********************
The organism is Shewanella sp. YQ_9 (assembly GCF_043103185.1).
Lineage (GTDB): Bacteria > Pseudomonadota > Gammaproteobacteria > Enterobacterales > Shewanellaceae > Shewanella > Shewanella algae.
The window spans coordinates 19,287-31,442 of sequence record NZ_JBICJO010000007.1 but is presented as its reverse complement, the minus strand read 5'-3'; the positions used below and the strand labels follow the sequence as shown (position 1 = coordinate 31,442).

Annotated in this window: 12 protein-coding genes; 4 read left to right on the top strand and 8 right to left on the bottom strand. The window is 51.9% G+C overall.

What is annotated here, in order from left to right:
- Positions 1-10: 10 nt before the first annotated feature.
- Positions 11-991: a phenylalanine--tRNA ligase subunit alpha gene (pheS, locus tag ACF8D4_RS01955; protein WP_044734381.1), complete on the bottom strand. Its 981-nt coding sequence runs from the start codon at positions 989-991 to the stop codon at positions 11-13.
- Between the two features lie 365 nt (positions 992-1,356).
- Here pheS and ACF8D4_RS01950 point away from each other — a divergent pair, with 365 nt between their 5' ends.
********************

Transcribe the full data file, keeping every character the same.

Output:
The organism is Shewanella sp. YQ_9 (assembly GCF_043103185.1).
Lineage (GTDB): Bacteria > Pseudomonadota > Gammaproteobacteria > Enterobacterales > Shewanellaceae > Shewanella > Shewanella algae.
The window spans coordinates 19,287-31,442 of sequence record NZ_JBICJO010000007.1 but is presented as its reverse complement, the minus strand read 5'-3'; the positions used below and the strand labels follow the sequence as shown (position 1 = coordinate 31,442).

Annotated in this window: 12 protein-coding genes; 4 read left to right on the top strand and 8 right to left on the bottom strand. The window is 51.9% G+C overall.

What is annotated here, in order from left to right:
- Positions 1-10: 10 nt before the first annotated feature.
- Positions 11-991: a phenylalanine--tRNA ligase subunit alpha gene (pheS, locus tag ACF8D4_RS01955; protein WP_044734381.1), complete on the bottom strand. Its 981-nt coding sequence runs from the start codon at positions 989-991 to the stop codon at positions 11-13.
- Between the two features lie 365 nt (positions 992-1,356).
- Here pheS and ACF8D4_RS01950 point away from each other — a divergent pair, with 365 nt between their 5' ends.